Daycare-You Are The Voice For Your Children

Daycare

Daycare is not something Mrs.CBB and I are worried about at the moment but for those of you that are parents that might be a different story. You don’t really read up about kids when you don’t have kids, well at least I don’t unless it’s something that is brought to my attention. I tend to thrive on “How To” articles and DIY projects that I need to get done around the house because I enjoy learning about these topics.

This post mostly comes after friends of our divulged how much they were paying out for their 1 year old child to go to a licensed daycare. They also told us how they struggled to find a spot and weren’t sure if they were going to be able to get their child into the daycare as they were put on a waiting list. I asked what other options they had and the first one was to bring their child to family. They chose the daycare for the day-to-day interaction so their child had the opportunity to interact with other children. Luckily for them a spot opened up.

Are parents really in the dark though about who’s looking after their kids?Apparently so, according to CBC Marketplace who conducted a survey of 1000 Canadians 18 years of age or older that had a child under the age of 13. The survey was conducted in order to provide information for their “daycare information in Canada” episode which aired this past Friday.

According to the survey, just 20% of children are finding spots in Canada in a licensed daycare. Non-licensed day cares have one rule and that is they are only allowed 5 children. Does it matter to you if the home is safe? Do you care who comes and goes? Do you care if the house is clean or if they are smoking around the kids in the home? Do you care where your kids sleep? Do you care if your childcare provider has safety training? I’m hoping most parents by now if you are reading this are saying “of course we care“. Even if your child is in an unlicensed facility making sure you have answers to your questions is imperative. I’m sure some parents believe that getting into a licensed daycare won’t be that difficult when it comes time to head back to work. It shouldn’t be and it’s a shame waiting lists are so long.

Childcare researcher Martha Friendly who appears in the episode said it best when she  says “it’s different when you are taking care of other people’s children”. I agree it’s a big responsibility some are willing to take on. Not all non-licensed home-based daycares or daycare centres are illegal (have more than 5 children) but the reality is they are not getting inspected by the government like all other licensed daycares where inspectors come in and go over a list of requirements. According to the show, daycare home inspectors will come into licensed daycares and check over the entire place from top to bottom.

Some requirements in a licensed day care 
  1. Credentials
  2. Schedules
  3. Health and safety of the environment ie: baby gates on all stair access and smoke detectors that work.
  4. First Aid/CPR

All licensed facilities require providers to have a police background check…. 66% of the parents surveyed said no they did not have a police check done or they didn’t knowYou won’t get these inspections in unlicensed daycares and according to the survey most parents did not know if the child care provider had first aid or CPR.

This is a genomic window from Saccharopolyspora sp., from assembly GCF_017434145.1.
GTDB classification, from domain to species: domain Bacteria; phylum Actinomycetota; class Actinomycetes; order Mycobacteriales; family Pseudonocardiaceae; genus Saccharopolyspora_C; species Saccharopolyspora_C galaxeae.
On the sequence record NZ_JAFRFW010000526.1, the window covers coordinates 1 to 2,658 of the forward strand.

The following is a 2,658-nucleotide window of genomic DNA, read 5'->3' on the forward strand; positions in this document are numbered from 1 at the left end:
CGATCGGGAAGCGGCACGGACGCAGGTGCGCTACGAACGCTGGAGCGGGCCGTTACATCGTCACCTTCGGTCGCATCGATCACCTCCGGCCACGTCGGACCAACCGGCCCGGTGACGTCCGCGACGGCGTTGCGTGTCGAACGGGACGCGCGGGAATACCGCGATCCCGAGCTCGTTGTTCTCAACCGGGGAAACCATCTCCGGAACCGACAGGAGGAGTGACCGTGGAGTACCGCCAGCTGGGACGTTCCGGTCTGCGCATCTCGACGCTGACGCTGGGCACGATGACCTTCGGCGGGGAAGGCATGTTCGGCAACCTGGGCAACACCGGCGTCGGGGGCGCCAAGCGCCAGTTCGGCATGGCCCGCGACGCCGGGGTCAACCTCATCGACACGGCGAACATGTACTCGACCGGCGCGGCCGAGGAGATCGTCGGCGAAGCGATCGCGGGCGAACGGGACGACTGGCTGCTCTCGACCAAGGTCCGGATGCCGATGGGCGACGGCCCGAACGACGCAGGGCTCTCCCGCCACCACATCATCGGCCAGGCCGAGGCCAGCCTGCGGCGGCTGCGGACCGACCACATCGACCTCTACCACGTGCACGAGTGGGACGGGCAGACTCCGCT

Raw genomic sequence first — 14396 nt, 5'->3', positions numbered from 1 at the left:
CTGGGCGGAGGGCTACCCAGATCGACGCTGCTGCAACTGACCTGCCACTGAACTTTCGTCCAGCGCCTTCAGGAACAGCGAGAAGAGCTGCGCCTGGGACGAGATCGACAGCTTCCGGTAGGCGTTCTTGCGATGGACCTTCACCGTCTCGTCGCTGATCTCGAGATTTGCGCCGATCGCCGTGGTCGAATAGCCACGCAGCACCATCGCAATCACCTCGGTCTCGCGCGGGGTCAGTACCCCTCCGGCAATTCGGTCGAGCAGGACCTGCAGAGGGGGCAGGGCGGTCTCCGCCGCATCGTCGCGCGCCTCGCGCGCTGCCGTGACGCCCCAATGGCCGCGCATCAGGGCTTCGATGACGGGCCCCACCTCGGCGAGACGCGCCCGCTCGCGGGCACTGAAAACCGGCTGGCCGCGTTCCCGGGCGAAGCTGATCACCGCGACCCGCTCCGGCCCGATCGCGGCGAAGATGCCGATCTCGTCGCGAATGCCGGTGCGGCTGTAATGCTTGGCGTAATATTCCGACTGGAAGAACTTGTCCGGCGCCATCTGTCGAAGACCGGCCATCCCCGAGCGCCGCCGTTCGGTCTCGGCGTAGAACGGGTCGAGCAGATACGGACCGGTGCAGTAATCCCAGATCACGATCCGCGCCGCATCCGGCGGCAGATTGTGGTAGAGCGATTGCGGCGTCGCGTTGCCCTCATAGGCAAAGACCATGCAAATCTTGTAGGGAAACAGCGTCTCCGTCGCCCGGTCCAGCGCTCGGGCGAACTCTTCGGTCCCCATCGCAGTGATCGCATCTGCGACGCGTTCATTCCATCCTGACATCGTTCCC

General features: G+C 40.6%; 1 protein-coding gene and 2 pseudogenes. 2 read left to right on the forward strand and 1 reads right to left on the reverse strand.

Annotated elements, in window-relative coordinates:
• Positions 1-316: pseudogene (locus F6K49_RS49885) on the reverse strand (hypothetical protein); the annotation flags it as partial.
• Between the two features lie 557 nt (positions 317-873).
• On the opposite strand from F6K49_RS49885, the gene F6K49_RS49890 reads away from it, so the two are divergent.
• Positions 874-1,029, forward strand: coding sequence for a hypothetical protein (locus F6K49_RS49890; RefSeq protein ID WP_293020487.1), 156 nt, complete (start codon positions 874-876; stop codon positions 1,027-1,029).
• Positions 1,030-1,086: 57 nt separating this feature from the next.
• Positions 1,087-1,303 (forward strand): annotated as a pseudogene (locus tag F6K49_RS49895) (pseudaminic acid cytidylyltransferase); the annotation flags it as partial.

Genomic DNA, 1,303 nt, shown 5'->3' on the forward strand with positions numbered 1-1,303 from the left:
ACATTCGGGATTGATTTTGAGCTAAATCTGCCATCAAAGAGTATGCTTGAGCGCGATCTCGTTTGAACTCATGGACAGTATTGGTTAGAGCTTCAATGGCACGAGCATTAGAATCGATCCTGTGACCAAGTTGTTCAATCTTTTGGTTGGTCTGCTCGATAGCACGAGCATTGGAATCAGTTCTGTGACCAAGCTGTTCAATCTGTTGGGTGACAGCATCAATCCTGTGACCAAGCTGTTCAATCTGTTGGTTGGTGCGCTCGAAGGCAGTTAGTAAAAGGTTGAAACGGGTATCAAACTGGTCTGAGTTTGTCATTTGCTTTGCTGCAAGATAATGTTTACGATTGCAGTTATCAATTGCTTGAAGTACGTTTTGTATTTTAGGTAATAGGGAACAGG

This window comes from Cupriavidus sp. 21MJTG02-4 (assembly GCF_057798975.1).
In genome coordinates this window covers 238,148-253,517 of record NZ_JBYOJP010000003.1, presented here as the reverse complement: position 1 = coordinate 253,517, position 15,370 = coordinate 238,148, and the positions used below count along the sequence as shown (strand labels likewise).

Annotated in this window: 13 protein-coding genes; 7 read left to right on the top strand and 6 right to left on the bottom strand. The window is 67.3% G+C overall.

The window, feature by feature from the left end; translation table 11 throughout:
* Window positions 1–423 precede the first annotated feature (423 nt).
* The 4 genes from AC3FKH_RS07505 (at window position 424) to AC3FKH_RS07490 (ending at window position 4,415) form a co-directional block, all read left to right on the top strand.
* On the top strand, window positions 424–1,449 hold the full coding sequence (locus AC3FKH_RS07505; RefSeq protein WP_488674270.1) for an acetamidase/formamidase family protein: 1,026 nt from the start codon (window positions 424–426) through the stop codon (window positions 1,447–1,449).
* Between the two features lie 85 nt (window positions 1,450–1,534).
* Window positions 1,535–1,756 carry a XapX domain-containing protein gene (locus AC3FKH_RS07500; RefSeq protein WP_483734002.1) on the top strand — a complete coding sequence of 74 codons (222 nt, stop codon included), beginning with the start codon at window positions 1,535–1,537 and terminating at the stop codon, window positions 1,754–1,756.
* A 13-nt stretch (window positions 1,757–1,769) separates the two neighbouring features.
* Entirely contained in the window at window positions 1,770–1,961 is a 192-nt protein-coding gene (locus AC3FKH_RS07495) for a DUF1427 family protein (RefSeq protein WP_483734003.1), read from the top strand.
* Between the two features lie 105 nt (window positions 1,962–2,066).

The one unlicensed day care provider in the program didn’t even know what the proper number was to call for an emergency a number she said, “991”A simple error, maybe but it’s not like she was nervous to be on camera, they were undercover. She didn’t even have any safety training which she didn’t feel necessary because she’s been watching kids for years. Oh and nap time consisted of sleeping in a dungeon like room likely with cob webs, dust and who knows what else (it was hard to tell)  in a so-called area (basement) of the home with no windows or outdoor access. You should be shaking your head in disbelief because clearly this is the kind of care that is going on in some home daycares in Ontario because they “can” get away with it. 

How Much is Daycare in Ontario?

Good question but you can pay as little as $25 a day + for unlicensed or up to $45 per day or more in a licensed day care.I made a few phone calls and simply read online ads in the area. Your best bet is to call around, research the facilities and visit these places. The friend of ours I spoke of above pays $1100 a month in a licensed day care facility for their child which I was in awe about. This is what sparked my question the other day on Facebook for my fans. I wanted to know what parents pay for daycare in their area.

I thought $1100 was outrageous but not any longer after watching this timely episode. Some of the fans on my Facebook page say they paid $30 per day or $150 per week with reference to not getting penalized for school holidays like a licensed daycare centre would. Other moms felt it wasn’t worth it for them to return to work given their tax bracket and other factors so they are stay at home moms many of whom go on to homeschool their children.

According to the show, “over 757 complaints were made reporting unlicensed daycares in the past 3 years for having too many kids”. I bet, it’s a lucrative business when you can stuff 10 kids in a home raking in thousands of dollars a month and in some cases it’s all cash under the table, so no taxes are being paid. Did you ask all the right questions when you were searching for your child care provider? One woman in the episode went as far as to say she was licensed when she was not and had only 8 kids when in fact she had many more. Don’t believe everything you hear, I don’t care how nice they are.